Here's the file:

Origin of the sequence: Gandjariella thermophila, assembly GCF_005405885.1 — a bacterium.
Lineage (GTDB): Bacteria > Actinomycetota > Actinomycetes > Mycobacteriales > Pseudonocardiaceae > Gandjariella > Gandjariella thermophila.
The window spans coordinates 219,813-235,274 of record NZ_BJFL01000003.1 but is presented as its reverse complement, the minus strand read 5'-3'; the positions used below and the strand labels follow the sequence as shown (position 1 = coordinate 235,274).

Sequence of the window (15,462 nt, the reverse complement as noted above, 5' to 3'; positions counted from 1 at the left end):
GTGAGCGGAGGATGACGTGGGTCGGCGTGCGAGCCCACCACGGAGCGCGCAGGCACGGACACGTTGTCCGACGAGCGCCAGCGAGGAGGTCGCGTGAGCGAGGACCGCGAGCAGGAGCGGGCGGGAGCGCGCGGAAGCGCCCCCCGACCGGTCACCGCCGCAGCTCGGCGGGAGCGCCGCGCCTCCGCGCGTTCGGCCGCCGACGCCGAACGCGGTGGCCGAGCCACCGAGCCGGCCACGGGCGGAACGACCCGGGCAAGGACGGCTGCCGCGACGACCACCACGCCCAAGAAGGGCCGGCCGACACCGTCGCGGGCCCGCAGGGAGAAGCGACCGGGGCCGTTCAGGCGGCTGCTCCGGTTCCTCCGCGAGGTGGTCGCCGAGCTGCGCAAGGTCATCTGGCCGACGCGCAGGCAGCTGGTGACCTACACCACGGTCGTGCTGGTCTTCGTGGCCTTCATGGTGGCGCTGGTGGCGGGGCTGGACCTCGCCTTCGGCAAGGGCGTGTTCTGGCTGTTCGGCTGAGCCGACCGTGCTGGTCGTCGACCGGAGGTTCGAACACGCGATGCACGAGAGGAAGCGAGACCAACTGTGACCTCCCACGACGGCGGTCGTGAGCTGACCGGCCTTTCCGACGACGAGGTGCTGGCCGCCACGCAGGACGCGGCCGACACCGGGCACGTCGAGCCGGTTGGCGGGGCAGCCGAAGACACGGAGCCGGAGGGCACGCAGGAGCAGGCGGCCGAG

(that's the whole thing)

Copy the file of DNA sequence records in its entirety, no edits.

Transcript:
Origin of the sequence: Gandjariella thermophila, assembly GCF_005405885.1 — a bacterium.
Lineage (GTDB): Bacteria > Actinomycetota > Actinomycetes > Mycobacteriales > Pseudonocardiaceae > Gandjariella > Gandjariella thermophila.
The window spans coordinates 219,813-235,274 of record NZ_BJFL01000003.1 but is presented as its reverse complement, the minus strand read 5'-3'; the positions used below and the strand labels follow the sequence as shown (position 1 = coordinate 235,274).

Sequence of the window (15,462 nt, the reverse complement as noted above, 5' to 3'; positions counted from 1 at the left end):
GTGAGCGGAGGATGACGTGGGTCGGCGTGCGAGCCCACCACGGAGCGCGCAGGCACGGACACGTTGTCCGACGAGCGCCAGCGAGGAGGTCGCGTGAGCGAGGACCGCGAGCAGGAGCGGGCGGGAGCGCGCGGAAGCGCCCCCCGACCGGTCACCGCCGCAGCTCGGCGGGAGCGCCGCGCCTCCGCGCGTTCGGCCGCCGACGCCGAACGCGGTGGCCGAGCCACCGAGCCGGCCACGGGCGGAACGACCCGGGCAAGGACGGCTGCCGCGACGACCACCACGCCCAAGAAGGGCCGGCCGACACCGTCGCGGGCCCGCAGGGAGAAGCGACCGGGGCCGTTCAGGCGGCTGCTCCGGTTCCTCCGCGAGGTGGTCGCCGAGCTGCGCAAGGTCATCTGGCCGACGCGCAGGCAGCTGGTGACCTACACCACGGTCGTGCTGGTCTTCGTGGCCTTCATGGTGGCGCTGGTGGCGGGGCTGGACCTCGCCTTCGGCAAGGGCGTGTTCTGGCTGTTCGGCTGAGCCGACCGTGCTGGTCGTCGACCGGAGGTTCGAACACGCGATGCACGAGAGGAAGCGAGACCAACTGTGACCTCCCACGACGGCGGTCGTGAGCTGACCGGCCTTTCCGACGACGAGGTGCTGGCCGCCACGCAGGACGCGGCCGACACCGGGCACGTCGAGCCGGTTGGCGGGGCAGCCGAAGACACGGAGCCGGAGGGCACGCAGGAGCAGGCGGCCGAG